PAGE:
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Two die in fuel queues as Sri Lanka grapples with shortages

COLOMBO (AFP) – At least two people in Sri Lanka died while waiting in long queues for fuel, officials said yesterday, as widespread shortages cause misery and hardship across the island nation.

Sri Lanka is battling the worst economic crisis in its history as an independent nation, with a lack of foreign exchange to purchase vital imports shrinking the supply of essential goods.

Motorists are forced to wait hours for petrol and the government has imposed rolling blackouts as power utilities are unable to pay for enough foreign oil to meet demand.

Police said a 70-year-old man, who was standing in line to buy gasoline, collapsed and died at a filling station on the outskirts of the capital Colombo yesterday.

It was the second such death in as many days, after another elderly man collapsed in Kandy while waiting for kerosene oil to use as cooking fuel, police in the city confirmed.

Local media reports said multiple women standing in the hot sun to buy cooking gas had fainted at several locations across the island over the weekend.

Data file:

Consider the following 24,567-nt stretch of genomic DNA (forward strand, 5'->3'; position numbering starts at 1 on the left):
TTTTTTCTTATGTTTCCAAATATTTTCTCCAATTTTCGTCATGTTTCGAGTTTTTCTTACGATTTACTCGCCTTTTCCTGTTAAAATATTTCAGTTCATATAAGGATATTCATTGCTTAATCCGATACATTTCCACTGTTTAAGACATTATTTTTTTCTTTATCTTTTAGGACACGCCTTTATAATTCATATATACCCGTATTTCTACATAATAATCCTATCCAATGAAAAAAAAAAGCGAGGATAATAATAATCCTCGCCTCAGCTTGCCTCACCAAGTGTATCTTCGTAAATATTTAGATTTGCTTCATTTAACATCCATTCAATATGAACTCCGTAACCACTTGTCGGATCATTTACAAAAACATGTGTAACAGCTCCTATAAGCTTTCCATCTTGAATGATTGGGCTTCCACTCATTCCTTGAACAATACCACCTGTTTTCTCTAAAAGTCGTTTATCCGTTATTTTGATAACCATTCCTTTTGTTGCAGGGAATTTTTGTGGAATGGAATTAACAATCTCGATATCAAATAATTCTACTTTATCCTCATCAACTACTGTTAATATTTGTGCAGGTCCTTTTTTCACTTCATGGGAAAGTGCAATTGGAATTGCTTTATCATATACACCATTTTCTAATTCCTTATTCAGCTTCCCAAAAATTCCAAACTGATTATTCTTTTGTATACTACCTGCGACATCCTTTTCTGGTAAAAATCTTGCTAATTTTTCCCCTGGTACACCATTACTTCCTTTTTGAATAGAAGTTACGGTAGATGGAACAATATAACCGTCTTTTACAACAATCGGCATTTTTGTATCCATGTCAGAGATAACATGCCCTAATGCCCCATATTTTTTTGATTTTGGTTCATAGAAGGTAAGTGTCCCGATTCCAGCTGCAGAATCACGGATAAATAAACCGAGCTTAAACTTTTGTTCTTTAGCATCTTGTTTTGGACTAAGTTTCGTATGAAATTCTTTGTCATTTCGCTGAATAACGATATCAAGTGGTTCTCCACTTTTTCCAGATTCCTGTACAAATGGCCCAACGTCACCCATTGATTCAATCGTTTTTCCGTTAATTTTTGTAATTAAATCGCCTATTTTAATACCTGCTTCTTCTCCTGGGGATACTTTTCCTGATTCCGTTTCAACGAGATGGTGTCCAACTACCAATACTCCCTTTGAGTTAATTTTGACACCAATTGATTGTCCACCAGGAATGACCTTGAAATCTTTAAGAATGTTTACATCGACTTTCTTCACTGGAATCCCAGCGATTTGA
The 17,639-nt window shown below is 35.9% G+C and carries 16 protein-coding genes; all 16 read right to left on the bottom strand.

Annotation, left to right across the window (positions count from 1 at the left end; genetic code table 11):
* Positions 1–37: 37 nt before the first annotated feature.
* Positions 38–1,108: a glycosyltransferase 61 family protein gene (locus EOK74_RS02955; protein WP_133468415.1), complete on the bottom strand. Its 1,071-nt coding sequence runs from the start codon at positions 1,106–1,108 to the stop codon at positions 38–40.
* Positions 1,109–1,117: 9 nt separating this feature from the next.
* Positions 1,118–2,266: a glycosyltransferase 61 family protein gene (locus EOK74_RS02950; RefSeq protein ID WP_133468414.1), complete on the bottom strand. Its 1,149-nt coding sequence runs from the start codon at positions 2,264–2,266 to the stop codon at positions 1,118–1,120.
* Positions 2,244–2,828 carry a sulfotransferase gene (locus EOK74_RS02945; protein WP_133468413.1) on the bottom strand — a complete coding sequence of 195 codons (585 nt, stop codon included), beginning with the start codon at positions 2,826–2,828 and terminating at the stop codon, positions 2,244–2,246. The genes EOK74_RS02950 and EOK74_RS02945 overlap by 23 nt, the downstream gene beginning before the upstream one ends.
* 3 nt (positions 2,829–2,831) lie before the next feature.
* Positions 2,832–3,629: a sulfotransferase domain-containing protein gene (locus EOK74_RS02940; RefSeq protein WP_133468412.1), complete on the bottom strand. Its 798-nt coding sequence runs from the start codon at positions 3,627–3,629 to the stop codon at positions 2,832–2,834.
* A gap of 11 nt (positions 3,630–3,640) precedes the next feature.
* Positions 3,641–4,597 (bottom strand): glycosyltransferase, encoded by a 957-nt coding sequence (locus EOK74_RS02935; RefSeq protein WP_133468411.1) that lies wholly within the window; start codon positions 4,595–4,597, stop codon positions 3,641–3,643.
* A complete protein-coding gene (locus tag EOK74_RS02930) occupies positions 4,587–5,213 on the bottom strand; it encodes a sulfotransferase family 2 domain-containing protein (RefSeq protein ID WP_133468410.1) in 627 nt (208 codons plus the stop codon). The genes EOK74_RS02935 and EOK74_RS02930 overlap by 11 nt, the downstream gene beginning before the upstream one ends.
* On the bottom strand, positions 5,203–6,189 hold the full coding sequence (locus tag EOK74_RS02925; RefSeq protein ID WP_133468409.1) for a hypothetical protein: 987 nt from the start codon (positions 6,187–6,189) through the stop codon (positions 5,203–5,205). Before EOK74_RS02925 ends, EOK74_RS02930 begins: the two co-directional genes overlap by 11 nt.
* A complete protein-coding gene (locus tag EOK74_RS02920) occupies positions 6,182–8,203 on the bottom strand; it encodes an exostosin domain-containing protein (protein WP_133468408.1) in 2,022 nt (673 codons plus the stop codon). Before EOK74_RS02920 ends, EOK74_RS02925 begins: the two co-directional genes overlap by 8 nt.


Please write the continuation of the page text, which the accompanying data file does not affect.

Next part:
Oil and liquefied petroleum gas shipments have sat idle at Colombo’s main port, with importers unable to scrape together enough foreign currency to pay for them.

The COVID-19 pandemic throttled Sri Lanka’s tourism sector – a key foreign exchange earner – and foreign worker remittances have also declined.

Authorities announced last week that the country will seek an International Monetary Fund bailout to resolve its worsening foreign debt crisis and shore up reserves. Rating agencies and foreign analysts have cast doubt on the cash-strapped nation’s ability to service its USD51 billion external debt, with USD6.9 billion due in repayments this year.

A woman walks past a closed petrol station in Colombo. PHOTO: AFP
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